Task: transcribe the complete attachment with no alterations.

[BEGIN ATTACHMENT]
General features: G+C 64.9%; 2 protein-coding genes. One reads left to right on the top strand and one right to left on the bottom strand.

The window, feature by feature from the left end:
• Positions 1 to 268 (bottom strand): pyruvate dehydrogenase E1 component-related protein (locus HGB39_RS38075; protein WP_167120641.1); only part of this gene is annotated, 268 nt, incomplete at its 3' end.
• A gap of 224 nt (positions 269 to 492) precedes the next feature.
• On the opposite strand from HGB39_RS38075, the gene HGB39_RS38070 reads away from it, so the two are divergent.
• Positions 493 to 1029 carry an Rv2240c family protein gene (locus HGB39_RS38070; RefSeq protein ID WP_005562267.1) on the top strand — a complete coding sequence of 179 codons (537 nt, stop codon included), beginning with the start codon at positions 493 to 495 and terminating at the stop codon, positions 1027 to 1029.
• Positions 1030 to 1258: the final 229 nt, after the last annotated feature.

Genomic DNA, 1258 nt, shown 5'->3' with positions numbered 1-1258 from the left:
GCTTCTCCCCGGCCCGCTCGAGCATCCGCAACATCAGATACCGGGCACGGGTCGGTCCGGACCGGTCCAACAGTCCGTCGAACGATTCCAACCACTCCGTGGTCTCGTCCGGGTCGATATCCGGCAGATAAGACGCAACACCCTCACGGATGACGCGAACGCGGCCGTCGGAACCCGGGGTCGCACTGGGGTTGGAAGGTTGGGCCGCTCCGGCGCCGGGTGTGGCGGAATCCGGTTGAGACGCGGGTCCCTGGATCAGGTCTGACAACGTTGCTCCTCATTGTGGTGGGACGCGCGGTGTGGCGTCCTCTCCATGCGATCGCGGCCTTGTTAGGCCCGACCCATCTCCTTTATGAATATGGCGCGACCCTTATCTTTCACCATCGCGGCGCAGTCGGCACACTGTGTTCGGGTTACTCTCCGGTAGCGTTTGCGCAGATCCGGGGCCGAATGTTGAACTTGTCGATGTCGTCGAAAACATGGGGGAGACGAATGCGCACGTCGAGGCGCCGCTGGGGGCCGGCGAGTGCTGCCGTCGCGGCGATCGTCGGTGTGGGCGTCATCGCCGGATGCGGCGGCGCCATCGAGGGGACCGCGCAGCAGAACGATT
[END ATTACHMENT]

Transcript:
General features: G+C 64.9%; 2 protein-coding genes. One reads left to right on the top strand and one right to left on the bottom strand.

The window, feature by feature from the left end:
• Positions 1 to 268 (bottom strand): pyruvate dehydrogenase E1 component-related protein (locus HGB39_RS38075; protein WP_167120641.1); only part of this gene is annotated, 268 nt, incomplete at its 3' end.
• A gap of 224 nt (positions 269 to 492) precedes the next feature.
• On the opposite strand from HGB39_RS38075, the gene HGB39_RS38070 reads away from it, so the two are divergent.
• Positions 493 to 1029 carry an Rv2240c family protein gene (locus HGB39_RS38070; RefSeq protein ID WP_005562267.1) on the top strand — a complete coding sequence of 179 codons (537 nt, stop codon included), beginning with the start codon at positions 493 to 495 and terminating at the stop codon, positions 1027 to 1029.
• Positions 1030 to 1258: the final 229 nt, after the last annotated feature.

Genomic DNA, 1258 nt, shown 5'->3' with positions numbered 1-1258 from the left:
GCTTCTCCCCGGCCCGCTCGAGCATCCGCAACATCAGATACCGGGCACGGGTCGGTCCGGACCGGTCCAACAGTCCGTCGAACGATTCCAACCACTCCGTGGTCTCGTCCGGGTCGATATCCGGCAGATAAGACGCAACACCCTCACGGATGACGCGAACGCGGCCGTCGGAACCCGGGGTCGCACTGGGGTTGGAAGGTTGGGCCGCTCCGGCGCCGGGTGTGGCGGAATCCGGTTGAGACGCGGGTCCCTGGATCAGGTCTGACAACGTTGCTCCTCATTGTGGTGGGACGCGCGGTGTGGCGTCCTCTCCATGCGATCGCGGCCTTGTTAGGCCCGACCCATCTCCTTTATGAATATGGCGCGACCCTTATCTTTCACCATCGCGGCGCAGTCGGCACACTGTGTTCGGGTTACTCTCCGGTAGCGTTTGCGCAGATCCGGGGCCGAATGTTGAACTTGTCGATGTCGTCGAAAACATGGGGGAGACGAATGCGCACGTCGAGGCGCCGCTGGGGGCCGGCGAGTGCTGCCGTCGCGGCGATCGTCGGTGTGGGCGTCATCGCCGGATGCGGCGGCGCCATCGAGGGGACCGCGCAGCAGAACGATT